1925 Trivia & History
1924 Trivia & History
1923 Trivia & History
1922 Trivia & History
1921 Trivia & History
1920 Trivia & History

1920 History, Trivia and Fun Facts

<< - Pre-Pop Culture

1920 History Snapshot

  • Politics: The Nineteenth Amendment to the US Constitution prohibits the government from denying women the right to vote on the same terms as men.
  • Influential Songs include: Dardanella by Ben Selvin and Whispering by Paul Whiteman
  • The Big Movies included Something to Think About, Way Down East and Over the Hill to the Poor House
  • Price of a pound of cabbage in 1920: 2 cents
  • The World Population was ~ 1,944,000,000
  • The word "robot" was first used in a 1920 play R.U.R. (Rossum's Universal Robots) and was derived from the Slavic word for "slave labor."
  • 1 once of gold value: $20.67
  • And... During prohibition in the US an exemption was made for whiskey prescribed by a doctor and sold through a pharmacy. The Walgreens pharmacy chain grew from 20 retail stores in 1920 to almost 500 by 1933.

World Series Champions

Cleveland Indians

NFL Champions

Akron Pros

Stanley Cup Champions

Ottawa Senators (NHL)

US Open Golf

Edward Ray

US Open Tennis (Men Ladies)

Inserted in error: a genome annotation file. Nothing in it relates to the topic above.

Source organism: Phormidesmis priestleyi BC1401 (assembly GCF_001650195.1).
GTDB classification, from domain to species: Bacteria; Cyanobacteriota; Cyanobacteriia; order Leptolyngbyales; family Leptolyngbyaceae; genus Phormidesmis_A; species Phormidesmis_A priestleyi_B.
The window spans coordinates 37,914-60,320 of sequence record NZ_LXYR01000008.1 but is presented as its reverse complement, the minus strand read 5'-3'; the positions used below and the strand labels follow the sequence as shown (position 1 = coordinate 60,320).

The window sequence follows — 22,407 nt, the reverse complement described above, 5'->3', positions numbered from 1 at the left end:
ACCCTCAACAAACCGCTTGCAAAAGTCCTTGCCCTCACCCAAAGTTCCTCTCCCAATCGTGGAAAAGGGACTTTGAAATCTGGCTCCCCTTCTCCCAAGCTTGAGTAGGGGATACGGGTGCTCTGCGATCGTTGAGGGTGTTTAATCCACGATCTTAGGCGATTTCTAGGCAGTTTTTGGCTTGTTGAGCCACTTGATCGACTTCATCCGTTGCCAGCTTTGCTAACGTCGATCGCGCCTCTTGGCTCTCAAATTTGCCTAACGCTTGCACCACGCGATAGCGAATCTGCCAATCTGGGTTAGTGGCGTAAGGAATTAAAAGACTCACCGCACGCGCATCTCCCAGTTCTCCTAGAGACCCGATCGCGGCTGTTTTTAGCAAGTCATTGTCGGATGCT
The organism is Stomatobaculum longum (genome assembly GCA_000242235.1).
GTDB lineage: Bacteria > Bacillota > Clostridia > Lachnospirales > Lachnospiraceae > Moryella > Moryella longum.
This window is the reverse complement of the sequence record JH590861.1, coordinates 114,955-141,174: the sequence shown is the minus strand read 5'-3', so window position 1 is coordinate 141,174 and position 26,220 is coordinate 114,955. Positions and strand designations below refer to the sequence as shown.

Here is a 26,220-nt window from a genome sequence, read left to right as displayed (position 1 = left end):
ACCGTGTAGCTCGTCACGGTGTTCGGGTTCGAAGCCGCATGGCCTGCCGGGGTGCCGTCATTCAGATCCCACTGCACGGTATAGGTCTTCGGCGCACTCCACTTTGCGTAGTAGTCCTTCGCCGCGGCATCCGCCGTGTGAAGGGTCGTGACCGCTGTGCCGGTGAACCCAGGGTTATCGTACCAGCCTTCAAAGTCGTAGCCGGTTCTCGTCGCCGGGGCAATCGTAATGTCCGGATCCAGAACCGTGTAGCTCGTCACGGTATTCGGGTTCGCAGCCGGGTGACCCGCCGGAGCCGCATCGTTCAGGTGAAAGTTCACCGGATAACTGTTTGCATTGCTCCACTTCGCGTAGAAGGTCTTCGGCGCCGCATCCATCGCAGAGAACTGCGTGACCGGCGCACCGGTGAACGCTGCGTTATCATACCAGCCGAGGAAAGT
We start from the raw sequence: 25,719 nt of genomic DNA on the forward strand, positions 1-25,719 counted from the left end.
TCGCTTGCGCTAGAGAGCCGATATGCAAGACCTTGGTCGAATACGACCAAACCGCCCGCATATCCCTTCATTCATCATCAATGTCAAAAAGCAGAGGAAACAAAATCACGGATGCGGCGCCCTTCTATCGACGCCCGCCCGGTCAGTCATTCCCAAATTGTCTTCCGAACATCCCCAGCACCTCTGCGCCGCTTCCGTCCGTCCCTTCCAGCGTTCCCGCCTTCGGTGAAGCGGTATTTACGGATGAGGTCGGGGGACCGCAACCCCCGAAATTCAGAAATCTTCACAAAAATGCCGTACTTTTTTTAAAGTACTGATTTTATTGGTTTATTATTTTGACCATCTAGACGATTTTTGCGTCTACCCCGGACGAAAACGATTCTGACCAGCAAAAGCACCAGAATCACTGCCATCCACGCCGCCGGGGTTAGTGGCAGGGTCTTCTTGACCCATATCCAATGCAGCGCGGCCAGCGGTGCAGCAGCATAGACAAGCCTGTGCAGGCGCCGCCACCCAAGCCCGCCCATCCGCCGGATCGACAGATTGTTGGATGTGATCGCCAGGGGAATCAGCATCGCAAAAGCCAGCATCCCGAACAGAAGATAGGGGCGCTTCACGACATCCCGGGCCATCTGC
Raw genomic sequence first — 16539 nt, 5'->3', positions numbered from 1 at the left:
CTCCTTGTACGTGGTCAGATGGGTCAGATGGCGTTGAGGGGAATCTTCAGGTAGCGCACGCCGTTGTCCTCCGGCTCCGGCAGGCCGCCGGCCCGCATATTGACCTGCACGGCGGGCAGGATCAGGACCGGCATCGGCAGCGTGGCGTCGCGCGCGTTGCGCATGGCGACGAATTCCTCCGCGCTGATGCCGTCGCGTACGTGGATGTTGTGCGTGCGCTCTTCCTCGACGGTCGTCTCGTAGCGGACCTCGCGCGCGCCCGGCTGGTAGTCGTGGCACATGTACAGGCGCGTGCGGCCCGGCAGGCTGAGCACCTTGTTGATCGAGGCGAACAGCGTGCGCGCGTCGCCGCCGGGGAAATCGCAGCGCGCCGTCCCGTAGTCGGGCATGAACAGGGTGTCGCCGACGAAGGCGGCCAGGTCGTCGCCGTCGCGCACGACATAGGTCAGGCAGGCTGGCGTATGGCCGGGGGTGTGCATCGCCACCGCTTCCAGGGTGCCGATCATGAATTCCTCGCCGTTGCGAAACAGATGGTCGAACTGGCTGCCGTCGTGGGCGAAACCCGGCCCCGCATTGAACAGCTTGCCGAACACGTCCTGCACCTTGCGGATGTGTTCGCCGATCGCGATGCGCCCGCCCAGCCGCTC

William T. Tilden/Molla B. Mallory

Wimbledon (Men/Women)

Bill Tilden/Suzanne Lenglen

NCAA Football Champions

California

Bowl Games

Rose Bowl: January 1, 1920 - Harvard over Oregon

Kentucky Derby

Paul Jones

Westminster Kennel Best in Show Dog

Conjo Wycollar Boy

1920's Fresh Faces and Top Celebrities

Theda Bara, Pola Negri, Mary Pickford, Olive Thomas

Fashion Icons and Movie Stars

Douglas Fairbanks, 'America's (First) Sweetheart' Mary Pickford

Hollywood's first 'super couple' was Douglas Fairbanks and Mary 'America's Sweetheart' Pickford, married 1920, and divorced in 1936. Both were huge stars in the silent film industry, but they were also significant players behind the scene. In 1919, along with Charlie Chaplin and D.W. Griffith, founded United Artists, one of the first movie distribution companies.

They appeared in one film together - 1929's Taming of the Shrew. The couple was also the first to officially handprint by Grauman's Chinese Theater (1927), the first in Hollywood's 'Walk of Fame'

"The Quotes"